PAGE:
Thursday, December 2, 2010

#292: Unfaithfully Yours

(Preston Sturges, 1948)

I hadn't seen Unfaithfully Yours in a while, so when I saw it was on Netflix streaming I decided to give it another try and see if I was wrong about ranking it a notch below Sturges's great masterpieces, most notably The Lady Eve and Sullivan's Travels. The film first came to my attention in one comedy ranking list or another that I read when I was younger, claiming that it was one of the best comedies ever. Considering that the film had rarely come up in descriptions of Sturges's work - along with the two films above, most often mentioned are the screwball classic The Palm Beach Story and the Code-defying The Miracle of Morgan's Creek - my interest was piqued. However, the first viewing was a moderate disappointment. There were certainly great moments that confirmed Sturges's touch, and the film moved along at a crisp and light pace, despite the wickedly black humor at the core of the film. But it lacked any compelling characters, and Rex Harrison (though I love him) was simply unable to carry a film like Henry Fonda, or even really Joel McCrea.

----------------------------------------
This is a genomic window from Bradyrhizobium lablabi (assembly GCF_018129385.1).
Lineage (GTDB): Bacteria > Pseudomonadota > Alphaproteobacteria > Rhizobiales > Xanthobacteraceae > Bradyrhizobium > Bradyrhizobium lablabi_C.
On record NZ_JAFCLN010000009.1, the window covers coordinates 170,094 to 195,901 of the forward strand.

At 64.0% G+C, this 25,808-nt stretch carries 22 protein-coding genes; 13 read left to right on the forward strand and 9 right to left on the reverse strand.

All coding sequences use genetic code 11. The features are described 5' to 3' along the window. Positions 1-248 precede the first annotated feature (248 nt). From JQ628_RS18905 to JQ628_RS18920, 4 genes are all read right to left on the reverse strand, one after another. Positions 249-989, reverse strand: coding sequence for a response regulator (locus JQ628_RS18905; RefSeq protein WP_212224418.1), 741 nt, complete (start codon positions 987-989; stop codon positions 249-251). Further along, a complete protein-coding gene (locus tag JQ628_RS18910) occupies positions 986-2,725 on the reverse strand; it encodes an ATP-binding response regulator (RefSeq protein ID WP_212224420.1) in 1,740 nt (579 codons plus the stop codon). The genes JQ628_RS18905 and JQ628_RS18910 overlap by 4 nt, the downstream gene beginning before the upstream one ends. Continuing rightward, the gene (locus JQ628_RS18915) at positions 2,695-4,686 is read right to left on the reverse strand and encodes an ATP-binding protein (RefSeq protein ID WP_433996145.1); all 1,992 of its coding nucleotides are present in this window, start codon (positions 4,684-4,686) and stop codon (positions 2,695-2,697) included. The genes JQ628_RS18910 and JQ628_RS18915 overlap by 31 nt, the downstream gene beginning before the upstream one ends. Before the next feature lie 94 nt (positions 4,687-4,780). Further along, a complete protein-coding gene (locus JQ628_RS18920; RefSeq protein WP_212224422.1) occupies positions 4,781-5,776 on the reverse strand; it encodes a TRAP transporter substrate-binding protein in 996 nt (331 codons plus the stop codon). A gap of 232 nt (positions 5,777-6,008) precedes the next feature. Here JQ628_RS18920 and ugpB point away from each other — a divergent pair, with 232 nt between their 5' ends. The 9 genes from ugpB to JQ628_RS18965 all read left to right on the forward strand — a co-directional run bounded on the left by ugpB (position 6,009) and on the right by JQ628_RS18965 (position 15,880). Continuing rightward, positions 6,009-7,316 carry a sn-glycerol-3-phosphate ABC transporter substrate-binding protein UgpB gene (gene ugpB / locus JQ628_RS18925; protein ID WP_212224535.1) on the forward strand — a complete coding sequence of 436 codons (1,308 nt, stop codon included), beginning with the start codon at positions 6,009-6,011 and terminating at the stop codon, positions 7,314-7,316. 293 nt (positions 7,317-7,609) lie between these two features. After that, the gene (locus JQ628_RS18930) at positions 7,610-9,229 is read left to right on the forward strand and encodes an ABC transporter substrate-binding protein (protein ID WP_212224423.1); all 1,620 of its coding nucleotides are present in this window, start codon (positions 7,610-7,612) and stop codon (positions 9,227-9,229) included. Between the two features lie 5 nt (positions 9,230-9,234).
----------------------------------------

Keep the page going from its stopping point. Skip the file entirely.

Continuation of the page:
Watching it again, I had many of the same issues. I generally love dark films, and there's a certain pleasure in watching Sturges's get away with a fantasy sequence in which his main character murders someone with great gusto (though the gender dynamics of the scene leave me a little cold). But I don't know if it's really earned enough to be warranted, and I think the film sags without a truly memorable star to prop up the weightiness of the subject matter. Still, it's a very enjoyable movie, and a worthwhile watch. But it's not a classic by any means, and I'd much rather see Palm Beach Story in the collection.

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